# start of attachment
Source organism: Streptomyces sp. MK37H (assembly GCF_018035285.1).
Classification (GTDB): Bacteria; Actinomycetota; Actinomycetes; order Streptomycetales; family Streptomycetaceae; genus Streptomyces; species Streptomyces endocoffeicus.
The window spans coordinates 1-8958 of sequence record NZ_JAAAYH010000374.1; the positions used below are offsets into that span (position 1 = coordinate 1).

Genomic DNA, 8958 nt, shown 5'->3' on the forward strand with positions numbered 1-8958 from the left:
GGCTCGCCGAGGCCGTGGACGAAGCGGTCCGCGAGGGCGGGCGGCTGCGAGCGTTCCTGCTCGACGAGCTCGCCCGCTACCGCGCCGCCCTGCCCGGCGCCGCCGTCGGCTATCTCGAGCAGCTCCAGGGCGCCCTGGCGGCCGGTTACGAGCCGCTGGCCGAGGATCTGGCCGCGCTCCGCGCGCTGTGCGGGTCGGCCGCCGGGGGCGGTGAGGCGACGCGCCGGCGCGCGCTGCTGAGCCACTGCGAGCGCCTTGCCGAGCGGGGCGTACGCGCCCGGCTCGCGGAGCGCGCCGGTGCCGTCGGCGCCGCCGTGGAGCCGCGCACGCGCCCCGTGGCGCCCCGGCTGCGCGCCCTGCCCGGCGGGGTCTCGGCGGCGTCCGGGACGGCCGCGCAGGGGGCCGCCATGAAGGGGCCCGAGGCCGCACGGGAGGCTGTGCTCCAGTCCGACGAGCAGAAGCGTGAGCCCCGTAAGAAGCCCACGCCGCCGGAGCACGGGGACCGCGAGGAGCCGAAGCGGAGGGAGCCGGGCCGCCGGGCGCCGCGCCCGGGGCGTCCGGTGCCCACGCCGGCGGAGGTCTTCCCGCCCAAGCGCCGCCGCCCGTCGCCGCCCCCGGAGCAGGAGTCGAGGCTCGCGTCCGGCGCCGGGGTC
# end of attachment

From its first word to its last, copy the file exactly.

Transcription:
Source organism: Streptomyces sp. MK37H (assembly GCF_018035285.1).
Classification (GTDB): Bacteria; Actinomycetota; Actinomycetes; order Streptomycetales; family Streptomycetaceae; genus Streptomyces; species Streptomyces endocoffeicus.
The window spans coordinates 1-8958 of sequence record NZ_JAAAYH010000374.1; the positions used below are offsets into that span (position 1 = coordinate 1).

Genomic DNA, 8958 nt, shown 5'->3' on the forward strand with positions numbered 1-8958 from the left:
GGCTCGCCGAGGCCGTGGACGAAGCGGTCCGCGAGGGCGGGCGGCTGCGAGCGTTCCTGCTCGACGAGCTCGCCCGCTACCGCGCCGCCCTGCCCGGCGCCGCCGTCGGCTATCTCGAGCAGCTCCAGGGCGCCCTGGCGGCCGGTTACGAGCCGCTGGCCGAGGATCTGGCCGCGCTCCGCGCGCTGTGCGGGTCGGCCGCCGGGGGCGGTGAGGCGACGCGCCGGCGCGCGCTGCTGAGCCACTGCGAGCGCCTTGCCGAGCGGGGCGTACGCGCCCGGCTCGCGGAGCGCGCCGGTGCCGTCGGCGCCGCCGTGGAGCCGCGCACGCGCCCCGTGGCGCCCCGGCTGCGCGCCCTGCCCGGCGGGGTCTCGGCGGCGTCCGGGACGGCCGCGCAGGGGGCCGCCATGAAGGGGCCCGAGGCCGCACGGGAGGCTGTGCTCCAGTCCGACGAGCAGAAGCGTGAGCCCCGTAAGAAGCCCACGCCGCCGGAGCACGGGGACCGCGAGGAGCCGAAGCGGAGGGAGCCGGGCCGCCGGGCGCCGCGCCCGGGGCGTCCGGTGCCCACGCCGGCGGAGGTCTTCCCGCCCAAGCGCCGCCGCCCGTCGCCGCCCCCGGAGCAGGAGTCGAGGCTCGCGTCCGGCGCCGGGGTC